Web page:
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Animation Shows Promise in Initiating Timely Cardiopulmonary Resuscitation: Results of a Pilot Study


CIN: Computers, Informatics, Nursing: April 2014 - Volume 32 - Issue 4 - p 166–171
doi: 10.1097/CIN.0000000000000038
Continuing Education

Delayed responses during cardiac arrest are common. Timely interventions during cardiac arrest have a direct impact on patient survival. Integration of technology in nursing education is crucial to enhance teaching effectiveness. The goal of this study was to investigate the effect of animation on nursing students’ response time to cardiac arrest, including initiation of timely chest compression. Nursing students were randomized into experimental and control groups prior to practicing in a high-fidelity simulation laboratory. The experimental group was educated, by discussion and animation, about the importance of starting cardiopulmonary resuscitation upon recognizing an unresponsive patient. Afterward, a discussion session allowed students in the experimental group to gain more in-depth knowledge about the most recent changes in the cardiac resuscitation guidelines from the American Heart Association. A linear mixed model was run to investigate differences in time of response between the experimental and control groups while controlling for differences in those with additional degrees, prior code experience, and basic life support certification. The experimental group had a faster response time compared with the control group and initiated timely cardiopulmonary resuscitation upon recognition of deteriorating conditions (P < .0001). The results demonstrated the efficacy of combined teaching modalities for timely cardiopulmonary resuscitation. Providing opportunities for repetitious practice when a patient’s condition is deteriorating is crucial for teaching safe practice.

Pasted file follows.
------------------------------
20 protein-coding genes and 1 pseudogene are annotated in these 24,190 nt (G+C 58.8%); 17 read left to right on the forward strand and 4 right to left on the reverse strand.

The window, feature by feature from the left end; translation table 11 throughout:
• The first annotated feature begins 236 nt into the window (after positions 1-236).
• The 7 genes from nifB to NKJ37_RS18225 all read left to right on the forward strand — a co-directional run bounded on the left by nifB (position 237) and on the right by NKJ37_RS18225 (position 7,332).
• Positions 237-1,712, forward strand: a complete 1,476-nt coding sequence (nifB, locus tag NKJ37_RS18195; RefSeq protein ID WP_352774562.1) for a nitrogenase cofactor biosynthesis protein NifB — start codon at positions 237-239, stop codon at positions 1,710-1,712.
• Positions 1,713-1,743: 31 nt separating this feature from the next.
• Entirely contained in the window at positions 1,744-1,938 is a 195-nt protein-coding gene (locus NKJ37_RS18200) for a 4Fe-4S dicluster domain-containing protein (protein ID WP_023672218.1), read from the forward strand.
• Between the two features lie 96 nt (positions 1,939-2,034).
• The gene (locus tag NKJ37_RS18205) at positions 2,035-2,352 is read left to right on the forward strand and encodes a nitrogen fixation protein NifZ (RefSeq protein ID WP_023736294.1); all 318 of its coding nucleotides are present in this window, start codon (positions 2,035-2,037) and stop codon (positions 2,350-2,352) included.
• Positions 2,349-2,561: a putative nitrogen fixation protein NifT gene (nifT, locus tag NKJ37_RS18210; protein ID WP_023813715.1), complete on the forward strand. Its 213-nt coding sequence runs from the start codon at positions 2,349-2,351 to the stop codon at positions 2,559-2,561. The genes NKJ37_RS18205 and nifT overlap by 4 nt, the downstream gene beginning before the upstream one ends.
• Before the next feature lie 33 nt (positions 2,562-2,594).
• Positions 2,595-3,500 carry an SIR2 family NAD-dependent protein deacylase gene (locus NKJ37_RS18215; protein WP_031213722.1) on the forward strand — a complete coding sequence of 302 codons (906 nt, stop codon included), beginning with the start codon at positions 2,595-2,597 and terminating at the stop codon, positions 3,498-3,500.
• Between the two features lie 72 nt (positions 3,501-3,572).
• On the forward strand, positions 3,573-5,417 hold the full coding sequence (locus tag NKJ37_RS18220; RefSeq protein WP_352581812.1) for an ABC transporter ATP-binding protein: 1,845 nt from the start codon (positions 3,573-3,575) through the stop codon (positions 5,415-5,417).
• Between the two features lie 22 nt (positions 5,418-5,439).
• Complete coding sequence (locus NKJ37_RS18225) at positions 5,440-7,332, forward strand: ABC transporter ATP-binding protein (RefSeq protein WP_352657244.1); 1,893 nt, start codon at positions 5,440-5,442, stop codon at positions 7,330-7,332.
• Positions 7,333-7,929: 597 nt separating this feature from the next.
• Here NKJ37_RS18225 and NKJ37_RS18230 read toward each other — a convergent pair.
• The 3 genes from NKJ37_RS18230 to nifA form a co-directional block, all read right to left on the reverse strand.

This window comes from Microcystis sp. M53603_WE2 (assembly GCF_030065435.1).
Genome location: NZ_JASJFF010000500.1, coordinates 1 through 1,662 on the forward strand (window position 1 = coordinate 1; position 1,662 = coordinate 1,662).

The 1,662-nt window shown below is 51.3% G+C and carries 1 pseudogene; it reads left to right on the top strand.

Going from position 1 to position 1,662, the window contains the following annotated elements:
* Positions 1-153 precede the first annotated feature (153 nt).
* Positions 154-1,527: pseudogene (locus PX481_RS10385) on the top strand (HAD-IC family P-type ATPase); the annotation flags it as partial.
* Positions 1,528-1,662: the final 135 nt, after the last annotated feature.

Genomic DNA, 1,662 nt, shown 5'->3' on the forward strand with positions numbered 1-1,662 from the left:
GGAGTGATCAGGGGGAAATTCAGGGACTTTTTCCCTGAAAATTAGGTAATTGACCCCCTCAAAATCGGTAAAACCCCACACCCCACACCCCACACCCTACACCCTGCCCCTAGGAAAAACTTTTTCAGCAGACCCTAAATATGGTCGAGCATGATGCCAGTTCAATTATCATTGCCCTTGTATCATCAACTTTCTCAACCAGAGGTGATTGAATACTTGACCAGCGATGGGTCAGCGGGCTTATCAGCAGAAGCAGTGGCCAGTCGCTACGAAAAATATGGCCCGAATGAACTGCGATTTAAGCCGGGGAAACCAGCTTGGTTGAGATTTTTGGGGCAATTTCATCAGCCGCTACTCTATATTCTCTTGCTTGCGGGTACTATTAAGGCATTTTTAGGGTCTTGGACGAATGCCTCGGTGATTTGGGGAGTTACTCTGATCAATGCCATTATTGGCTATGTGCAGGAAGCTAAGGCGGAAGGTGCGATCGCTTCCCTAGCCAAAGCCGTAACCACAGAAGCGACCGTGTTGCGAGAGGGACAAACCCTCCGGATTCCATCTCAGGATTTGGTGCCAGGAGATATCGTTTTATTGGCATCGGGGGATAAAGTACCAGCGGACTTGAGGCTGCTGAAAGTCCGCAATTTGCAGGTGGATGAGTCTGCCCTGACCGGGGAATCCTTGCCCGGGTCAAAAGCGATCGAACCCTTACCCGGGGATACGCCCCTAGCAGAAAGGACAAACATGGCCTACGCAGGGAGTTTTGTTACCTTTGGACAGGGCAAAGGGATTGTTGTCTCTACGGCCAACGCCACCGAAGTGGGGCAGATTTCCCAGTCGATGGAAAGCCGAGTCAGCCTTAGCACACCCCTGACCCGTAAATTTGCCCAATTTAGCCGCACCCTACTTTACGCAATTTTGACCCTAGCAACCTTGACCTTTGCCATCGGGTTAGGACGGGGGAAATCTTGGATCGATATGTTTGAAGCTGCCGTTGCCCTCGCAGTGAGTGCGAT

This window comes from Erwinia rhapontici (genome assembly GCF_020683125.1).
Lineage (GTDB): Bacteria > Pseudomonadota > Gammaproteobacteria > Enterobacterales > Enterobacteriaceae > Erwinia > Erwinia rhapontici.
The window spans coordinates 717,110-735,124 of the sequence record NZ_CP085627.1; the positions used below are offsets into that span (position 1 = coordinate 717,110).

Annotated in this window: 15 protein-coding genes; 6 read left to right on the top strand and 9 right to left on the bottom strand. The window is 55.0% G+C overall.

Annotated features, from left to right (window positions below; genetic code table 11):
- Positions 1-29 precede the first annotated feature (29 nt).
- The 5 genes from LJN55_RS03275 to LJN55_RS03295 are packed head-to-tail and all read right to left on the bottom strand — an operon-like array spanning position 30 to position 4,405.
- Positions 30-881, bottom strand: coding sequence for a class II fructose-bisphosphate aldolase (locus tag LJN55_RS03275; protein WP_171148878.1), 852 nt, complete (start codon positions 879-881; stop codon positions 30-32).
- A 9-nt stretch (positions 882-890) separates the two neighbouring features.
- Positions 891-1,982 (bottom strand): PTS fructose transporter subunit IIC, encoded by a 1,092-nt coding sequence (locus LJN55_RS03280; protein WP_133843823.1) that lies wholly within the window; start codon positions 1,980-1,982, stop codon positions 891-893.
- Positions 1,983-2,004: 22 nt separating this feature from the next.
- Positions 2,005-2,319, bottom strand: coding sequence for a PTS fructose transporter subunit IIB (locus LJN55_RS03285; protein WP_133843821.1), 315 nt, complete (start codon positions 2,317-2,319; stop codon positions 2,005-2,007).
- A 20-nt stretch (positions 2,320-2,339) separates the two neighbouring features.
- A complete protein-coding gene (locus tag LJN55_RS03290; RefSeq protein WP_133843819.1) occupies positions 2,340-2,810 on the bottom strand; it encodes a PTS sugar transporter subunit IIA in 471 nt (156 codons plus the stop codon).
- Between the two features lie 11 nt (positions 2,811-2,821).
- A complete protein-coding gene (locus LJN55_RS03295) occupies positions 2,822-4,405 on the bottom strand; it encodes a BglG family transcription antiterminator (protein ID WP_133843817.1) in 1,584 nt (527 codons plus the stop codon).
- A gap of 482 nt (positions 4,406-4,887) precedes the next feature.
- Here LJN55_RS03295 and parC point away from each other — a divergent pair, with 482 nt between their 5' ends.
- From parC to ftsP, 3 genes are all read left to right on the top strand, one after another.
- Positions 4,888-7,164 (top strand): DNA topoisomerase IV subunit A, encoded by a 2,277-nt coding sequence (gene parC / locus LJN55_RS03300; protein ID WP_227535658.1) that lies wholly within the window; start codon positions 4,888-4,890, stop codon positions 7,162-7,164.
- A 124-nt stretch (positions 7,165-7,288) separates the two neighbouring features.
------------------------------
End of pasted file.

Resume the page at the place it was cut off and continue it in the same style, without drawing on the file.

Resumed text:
Author Affiliations: School of Nursing, San Diego State University (Dr Attin and Ms Winslow); Department of Community Health, National University, San Diego, California (Dr Smith).

Mina Attin was a participant at the NLN Writing Retreat, funded by Pocket Nurse and the NLN Foundation for Education.

The authors have disclosed that they have no significant relationship with, or financial interest in, any commercial companies pertaining to this article.

Corresponding author: Mina Attin, PhD, RN, School of Nursing, San Diego State University, 5500 Campanile Drive, San Diego, CA 92182 (

© 2014 Wolters Kluwer Health | Lippincott Williams & Wilkins.